Jeg ser på TV = I am watching TV i thought the på was what distinguished 'see' from 'watch'. am i wrong?
You're very much correct, but this is the translation used for the famous quote from Orwell's "1984", so we needed to include it.
i am wondering if this something that is actually said in norway and part of norwegian culture, or if it just a word exercise that happens to be from a popular book?
yep. then i wonder if 1984 was so popular that it in a sense transcended culture to become a sort of (at least western european/north american) part of popular culture?
it surely was - and is. 1984 is one of the key novels of XX century. You will find references even where you don't expect them to be.
yes you should. the politicians of today are using 1984 and brave new world as more 'instruction manuals' than the warnings they were meant to be!
Go ahead :) and top it with "Brave New World" by Aldous Huxley, if you haven't read it yet. 1984 is scarier and hence more popular but BNW..won the competition ;)
definitely. it can make you scared... be prepared. It's not about the TV show of our contemprary days.
That's an interesting thought, but it turns out that Duolingo users are crowdsourcing the translation of different texts:
Why is it "my" big brother and not "the" big brother, i mean, i don't quite see where it says "meg" or something like that?
If I got your question right, then it's because possessive pronouns are often omitted when talking about relatives.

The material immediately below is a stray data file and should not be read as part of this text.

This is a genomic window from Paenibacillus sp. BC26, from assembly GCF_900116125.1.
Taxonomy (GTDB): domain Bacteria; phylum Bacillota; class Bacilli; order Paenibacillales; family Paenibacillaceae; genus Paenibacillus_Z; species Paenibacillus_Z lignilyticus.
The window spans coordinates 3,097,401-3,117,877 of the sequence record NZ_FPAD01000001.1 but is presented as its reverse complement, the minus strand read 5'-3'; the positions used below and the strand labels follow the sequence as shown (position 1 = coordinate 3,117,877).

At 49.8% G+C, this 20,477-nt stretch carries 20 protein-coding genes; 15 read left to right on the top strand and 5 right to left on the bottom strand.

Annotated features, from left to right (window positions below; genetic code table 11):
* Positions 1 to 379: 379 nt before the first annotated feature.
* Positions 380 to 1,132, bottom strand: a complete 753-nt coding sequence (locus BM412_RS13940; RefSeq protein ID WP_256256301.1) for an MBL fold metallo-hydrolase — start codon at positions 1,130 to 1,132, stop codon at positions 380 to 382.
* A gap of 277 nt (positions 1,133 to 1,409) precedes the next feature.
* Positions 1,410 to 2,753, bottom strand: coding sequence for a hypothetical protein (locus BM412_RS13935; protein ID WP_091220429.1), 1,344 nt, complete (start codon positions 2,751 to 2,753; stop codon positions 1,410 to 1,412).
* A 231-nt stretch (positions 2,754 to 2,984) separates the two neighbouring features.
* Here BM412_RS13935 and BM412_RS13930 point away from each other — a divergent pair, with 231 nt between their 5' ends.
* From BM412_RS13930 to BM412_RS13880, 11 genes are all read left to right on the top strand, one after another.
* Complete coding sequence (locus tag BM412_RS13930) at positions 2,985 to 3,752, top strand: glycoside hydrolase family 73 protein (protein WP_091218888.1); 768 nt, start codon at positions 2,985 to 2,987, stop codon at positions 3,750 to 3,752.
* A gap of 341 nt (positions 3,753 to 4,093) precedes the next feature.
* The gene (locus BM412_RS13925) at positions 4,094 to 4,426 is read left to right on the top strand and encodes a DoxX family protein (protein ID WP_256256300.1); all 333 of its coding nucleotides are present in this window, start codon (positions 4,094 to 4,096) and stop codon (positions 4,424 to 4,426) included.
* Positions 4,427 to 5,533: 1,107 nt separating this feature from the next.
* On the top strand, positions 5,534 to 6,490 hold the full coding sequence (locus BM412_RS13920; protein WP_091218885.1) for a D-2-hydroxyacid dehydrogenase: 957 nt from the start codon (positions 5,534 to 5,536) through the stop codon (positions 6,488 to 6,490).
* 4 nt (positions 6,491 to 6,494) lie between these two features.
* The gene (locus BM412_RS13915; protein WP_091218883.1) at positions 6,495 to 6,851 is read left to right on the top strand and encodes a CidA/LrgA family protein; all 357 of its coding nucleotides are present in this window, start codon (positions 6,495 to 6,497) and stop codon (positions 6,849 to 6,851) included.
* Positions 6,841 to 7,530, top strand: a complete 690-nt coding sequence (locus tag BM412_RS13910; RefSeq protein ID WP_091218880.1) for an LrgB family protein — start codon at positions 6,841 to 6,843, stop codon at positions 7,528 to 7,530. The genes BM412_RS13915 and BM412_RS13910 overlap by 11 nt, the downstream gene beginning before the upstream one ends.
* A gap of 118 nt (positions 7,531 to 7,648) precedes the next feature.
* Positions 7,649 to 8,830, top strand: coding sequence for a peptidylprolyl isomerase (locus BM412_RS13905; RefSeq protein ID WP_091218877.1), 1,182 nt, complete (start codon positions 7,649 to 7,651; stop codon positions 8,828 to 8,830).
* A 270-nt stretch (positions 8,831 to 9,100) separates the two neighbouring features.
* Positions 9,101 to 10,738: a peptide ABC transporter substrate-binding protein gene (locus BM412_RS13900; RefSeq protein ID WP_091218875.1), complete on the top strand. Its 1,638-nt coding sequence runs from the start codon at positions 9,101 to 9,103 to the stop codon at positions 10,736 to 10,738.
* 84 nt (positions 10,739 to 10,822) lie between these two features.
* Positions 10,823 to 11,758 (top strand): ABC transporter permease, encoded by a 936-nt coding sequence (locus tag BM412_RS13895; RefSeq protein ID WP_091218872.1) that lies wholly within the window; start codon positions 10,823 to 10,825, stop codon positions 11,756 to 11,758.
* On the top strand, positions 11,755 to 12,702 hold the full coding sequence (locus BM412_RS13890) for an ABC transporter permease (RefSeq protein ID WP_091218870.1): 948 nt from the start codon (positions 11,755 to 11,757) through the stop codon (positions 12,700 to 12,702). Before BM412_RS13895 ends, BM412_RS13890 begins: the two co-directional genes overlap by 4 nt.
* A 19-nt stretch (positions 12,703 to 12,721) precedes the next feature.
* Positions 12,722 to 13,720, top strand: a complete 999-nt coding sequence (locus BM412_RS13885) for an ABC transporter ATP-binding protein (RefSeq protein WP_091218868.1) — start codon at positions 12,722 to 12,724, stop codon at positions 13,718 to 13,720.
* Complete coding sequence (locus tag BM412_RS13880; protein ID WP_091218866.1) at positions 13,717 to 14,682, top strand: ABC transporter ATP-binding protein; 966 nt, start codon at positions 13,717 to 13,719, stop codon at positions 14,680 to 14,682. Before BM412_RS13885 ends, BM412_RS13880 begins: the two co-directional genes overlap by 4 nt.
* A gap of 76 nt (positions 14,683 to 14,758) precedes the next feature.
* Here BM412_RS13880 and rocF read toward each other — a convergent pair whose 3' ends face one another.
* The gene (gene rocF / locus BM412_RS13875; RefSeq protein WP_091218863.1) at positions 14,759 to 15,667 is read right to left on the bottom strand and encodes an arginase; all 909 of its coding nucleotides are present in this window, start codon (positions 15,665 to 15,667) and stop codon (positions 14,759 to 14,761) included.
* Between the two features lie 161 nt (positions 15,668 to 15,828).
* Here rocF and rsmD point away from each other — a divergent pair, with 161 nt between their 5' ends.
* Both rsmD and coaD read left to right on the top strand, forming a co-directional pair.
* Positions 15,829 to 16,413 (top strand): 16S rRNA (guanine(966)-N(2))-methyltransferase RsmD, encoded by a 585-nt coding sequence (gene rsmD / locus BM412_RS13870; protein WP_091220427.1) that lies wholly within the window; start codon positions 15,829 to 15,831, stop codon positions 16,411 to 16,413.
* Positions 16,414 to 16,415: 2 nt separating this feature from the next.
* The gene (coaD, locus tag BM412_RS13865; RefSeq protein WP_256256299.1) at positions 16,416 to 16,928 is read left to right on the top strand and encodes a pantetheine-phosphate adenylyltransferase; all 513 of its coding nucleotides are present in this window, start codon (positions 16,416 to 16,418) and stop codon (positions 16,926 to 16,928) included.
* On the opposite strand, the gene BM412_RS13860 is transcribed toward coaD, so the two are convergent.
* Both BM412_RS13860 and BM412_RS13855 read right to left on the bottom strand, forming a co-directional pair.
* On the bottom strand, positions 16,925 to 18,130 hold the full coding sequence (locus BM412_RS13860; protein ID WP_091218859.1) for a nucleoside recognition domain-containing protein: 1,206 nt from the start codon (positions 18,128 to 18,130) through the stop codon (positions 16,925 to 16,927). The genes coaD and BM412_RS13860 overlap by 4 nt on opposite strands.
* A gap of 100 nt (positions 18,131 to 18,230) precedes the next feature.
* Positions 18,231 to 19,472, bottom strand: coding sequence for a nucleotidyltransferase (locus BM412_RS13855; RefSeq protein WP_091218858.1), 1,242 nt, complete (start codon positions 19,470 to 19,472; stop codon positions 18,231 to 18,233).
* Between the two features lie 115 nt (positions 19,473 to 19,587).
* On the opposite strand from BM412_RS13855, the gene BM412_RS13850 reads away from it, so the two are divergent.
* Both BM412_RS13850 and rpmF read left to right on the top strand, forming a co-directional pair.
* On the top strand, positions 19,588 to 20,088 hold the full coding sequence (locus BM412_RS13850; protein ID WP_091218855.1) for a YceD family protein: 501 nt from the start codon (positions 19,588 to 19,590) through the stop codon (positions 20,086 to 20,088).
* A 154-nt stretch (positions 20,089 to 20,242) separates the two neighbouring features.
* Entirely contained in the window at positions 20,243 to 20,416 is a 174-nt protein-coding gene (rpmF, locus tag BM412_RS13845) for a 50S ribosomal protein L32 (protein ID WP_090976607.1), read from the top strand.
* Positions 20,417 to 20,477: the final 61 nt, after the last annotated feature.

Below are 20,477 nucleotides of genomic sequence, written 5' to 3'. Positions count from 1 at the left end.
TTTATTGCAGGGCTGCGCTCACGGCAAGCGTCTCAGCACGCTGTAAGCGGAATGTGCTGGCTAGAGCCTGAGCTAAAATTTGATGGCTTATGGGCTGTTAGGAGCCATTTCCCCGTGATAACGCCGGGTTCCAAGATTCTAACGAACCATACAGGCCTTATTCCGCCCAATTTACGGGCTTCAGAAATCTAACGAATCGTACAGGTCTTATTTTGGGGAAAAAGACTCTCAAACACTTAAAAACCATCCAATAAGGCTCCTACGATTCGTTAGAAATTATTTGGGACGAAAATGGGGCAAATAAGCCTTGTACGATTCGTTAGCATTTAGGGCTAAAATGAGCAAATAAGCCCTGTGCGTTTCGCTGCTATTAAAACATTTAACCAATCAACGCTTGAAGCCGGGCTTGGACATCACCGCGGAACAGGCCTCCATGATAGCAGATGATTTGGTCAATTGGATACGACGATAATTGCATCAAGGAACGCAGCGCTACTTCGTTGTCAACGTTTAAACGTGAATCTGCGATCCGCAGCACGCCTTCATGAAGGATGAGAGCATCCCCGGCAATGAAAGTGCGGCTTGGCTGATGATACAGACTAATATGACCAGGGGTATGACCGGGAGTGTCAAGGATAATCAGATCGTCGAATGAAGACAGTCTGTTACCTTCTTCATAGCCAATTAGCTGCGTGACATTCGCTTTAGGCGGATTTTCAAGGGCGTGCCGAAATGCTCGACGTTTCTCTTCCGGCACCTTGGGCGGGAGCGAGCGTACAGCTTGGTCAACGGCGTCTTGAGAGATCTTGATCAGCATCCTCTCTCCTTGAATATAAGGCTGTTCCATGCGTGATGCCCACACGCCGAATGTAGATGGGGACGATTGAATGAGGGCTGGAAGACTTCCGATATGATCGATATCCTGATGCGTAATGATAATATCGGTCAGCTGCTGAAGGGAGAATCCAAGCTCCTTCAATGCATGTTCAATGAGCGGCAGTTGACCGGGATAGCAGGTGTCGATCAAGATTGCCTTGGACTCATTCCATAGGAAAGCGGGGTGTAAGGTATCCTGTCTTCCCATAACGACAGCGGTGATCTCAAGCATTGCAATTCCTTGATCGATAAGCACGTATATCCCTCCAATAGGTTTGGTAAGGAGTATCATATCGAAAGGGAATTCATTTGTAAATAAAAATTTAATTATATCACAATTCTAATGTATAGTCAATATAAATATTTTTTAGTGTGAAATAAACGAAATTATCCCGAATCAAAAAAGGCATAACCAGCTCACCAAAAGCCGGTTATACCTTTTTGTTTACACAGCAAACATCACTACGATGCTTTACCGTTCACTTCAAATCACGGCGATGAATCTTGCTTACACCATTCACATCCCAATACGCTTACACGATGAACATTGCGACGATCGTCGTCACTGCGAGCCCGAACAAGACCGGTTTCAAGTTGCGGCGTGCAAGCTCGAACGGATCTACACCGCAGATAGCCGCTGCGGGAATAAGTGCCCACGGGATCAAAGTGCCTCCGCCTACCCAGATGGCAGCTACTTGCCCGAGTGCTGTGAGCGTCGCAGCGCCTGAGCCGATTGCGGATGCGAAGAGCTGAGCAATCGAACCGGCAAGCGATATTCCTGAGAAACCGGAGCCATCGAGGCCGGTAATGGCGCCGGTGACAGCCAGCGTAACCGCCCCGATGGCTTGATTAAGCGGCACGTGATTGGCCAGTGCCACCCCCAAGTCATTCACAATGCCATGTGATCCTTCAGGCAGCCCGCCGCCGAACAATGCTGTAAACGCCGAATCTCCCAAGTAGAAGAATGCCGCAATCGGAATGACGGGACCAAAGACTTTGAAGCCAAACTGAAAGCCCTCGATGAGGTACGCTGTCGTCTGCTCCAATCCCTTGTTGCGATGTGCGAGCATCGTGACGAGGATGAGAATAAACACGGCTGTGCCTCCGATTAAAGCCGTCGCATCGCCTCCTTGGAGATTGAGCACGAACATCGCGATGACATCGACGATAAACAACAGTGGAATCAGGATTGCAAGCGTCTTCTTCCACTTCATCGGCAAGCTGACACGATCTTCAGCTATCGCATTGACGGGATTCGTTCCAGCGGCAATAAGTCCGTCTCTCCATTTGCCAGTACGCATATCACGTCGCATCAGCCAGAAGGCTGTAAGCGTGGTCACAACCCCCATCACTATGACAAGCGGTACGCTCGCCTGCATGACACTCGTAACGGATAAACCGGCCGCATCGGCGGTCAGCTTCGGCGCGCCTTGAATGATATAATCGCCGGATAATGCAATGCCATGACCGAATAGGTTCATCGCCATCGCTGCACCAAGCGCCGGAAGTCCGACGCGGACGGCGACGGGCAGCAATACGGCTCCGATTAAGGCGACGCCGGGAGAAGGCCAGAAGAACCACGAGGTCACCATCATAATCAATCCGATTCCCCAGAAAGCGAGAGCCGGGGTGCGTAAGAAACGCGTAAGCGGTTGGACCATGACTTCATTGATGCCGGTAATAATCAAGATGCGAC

Thank you! I had an idea it could only be when talking about relatives but now you confirmed it
in this case no, because the sentence doesn't contain the notion of your big brother, just "some" big brother, in this case it may even be more like a name or fixed term.
How about 'My big brother...'? I seem to remember leaving off the possessive when talking about your own family.
You could technically translate it to "My/Our big brother is..." if the setting allowed for it. We would sooner write it out with a possessive in Norwegian in that case though, "Storebroren min ser deg".
While there is no hard rule, I would say that leaving out the possessive pronoun is something that is more widely done when mentioning family members we tend to only have one of by default. Mor, far, morfar, mormor, farmor, farmor.
Tante and onkel are often used without possessives, but with the person's name added: Onkel Ola, Tante Turid. If you only have one uncle or aunt, you may use 'onkel' and 'tante' without both the possessive and their name.
With brothers and sisters we use 'min bror, broren min, min søster, søsteren min' when mentioning them to someone who does not know them, and just their names when they are known and/or present.
However, seeing as the above sentence is a translation of a quote, it makes sense to translate it without the possessive.
in this instance, "big brother" is referring to the government or powers that be, "watching you" being code for spying on your most private moments
I'm so young that I didn't know about that. I had to wikipedia it and the book is called "Nineteen Eighty-Four". Now I know. ;D
I have to disagree and state vehemently that everybody should know about the second World War...
This is the second Orwellian reference I've come across. Someone at Duolingo is a fan.